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Kerry: Progress in Iran nuclear talks, but no deal

Kerry: We'll end the process if no progress made

Secretary of State John Kerry said Thursday that major progress has been made in nuclear talks with Iran, but "some of the tough issues remain unresolved." (Tweet this)

At a news conference in Vienna, Kerry said the goal is to reach an agreement that will last decades, but "we are not going to sit at the negotiating table forever."

"Given that the work here is very technical and the stakes are very, very high, we will not rush and we will not be rushed," he said. "All that we are focused on is the quality of the agreement, and that is what will continue to define our work."

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The negotiations are about restricting Iran's nuclear program to nonmilitary usage in return for sanctions relief. Crude oil futures pared gains after the White House said Iranian talks can continue as long as there is "genuine commitment."

Iran is seeking to restore oil exports that have dropped from 2.5 million barrels per day in 2011 to about 1 million in 2014 due to Western sanctions arising from its controversial nuclear program.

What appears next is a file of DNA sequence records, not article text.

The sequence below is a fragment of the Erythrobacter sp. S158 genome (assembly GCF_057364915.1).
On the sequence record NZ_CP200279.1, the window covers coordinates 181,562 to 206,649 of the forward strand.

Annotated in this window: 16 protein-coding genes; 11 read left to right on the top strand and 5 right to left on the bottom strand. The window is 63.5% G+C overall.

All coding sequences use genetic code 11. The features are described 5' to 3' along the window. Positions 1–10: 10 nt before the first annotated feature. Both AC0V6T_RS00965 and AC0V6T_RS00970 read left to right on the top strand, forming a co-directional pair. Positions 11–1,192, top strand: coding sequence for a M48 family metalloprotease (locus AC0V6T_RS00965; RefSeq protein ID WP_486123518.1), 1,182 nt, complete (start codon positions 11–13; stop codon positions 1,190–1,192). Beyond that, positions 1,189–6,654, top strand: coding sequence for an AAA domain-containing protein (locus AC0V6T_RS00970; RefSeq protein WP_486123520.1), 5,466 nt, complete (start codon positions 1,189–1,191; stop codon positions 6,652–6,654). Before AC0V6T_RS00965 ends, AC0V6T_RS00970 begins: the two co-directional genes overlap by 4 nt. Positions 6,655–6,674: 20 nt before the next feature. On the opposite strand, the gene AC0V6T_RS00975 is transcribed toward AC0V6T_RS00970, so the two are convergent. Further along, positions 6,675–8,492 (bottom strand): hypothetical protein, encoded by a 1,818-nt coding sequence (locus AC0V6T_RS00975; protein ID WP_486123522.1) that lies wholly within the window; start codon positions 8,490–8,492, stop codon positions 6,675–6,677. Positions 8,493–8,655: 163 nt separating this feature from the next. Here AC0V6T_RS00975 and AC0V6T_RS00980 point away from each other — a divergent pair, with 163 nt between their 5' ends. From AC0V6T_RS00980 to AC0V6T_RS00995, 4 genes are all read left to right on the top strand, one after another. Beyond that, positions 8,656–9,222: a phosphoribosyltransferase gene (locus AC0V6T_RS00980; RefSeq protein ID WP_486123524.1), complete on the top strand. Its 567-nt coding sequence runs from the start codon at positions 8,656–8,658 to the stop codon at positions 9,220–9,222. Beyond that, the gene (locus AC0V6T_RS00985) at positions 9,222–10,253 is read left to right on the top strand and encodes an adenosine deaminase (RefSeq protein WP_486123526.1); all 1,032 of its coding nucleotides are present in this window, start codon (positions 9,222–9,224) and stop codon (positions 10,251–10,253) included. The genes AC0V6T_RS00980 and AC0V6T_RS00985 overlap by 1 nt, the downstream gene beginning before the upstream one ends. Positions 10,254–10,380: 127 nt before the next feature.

Moments before Kerry made his statement, Iranian Foreign Minister Mohammad Javad Zarif sent the following tweet:


A historic nuclear agreement could resolve a 12-year dispute over Tehran's nuclear ambitions. Negotiations have taken place in recent months between Iran and the U.S., Britain France, Germany, Russia and China over how Tehran would curb sensitive nuclear activities for more than a decade in exchange for sanctions relief.

U.S. Secretary of State John Kerry meets with foreign ministers of Germany, France, China, Britain, Russia and the European Union at a hotel in Vienna, Austria, July 7, 2015.
Carlos Barria | Reuters

Over the past two weeks, negotiations were deadlocked on the issue of Iranian arms and missile trade. The deadline for completing a long-term deal was twice extended.

The deal must be sent to the U.S. Congress by midnight Thursday EDT to secure a 30-day review period by the Republican-dominated body. If the agreement is sent after Thursday, the review period will be doubled to 60 days, increasing the chance that the deal could unravel.

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A deal would be a political success for President Barack Obama and Iran's President Hassan Rouhani, both of whom face skepticism from hardliners in their respective countries.

Kerry and Zarif have been meeting daily for two weeks to overcome the last remaining obstacles. French Foreign Minister Laurent Fabius and his British and German counterparts have also rejoined the negotiations.

—Reuters contributed to this report.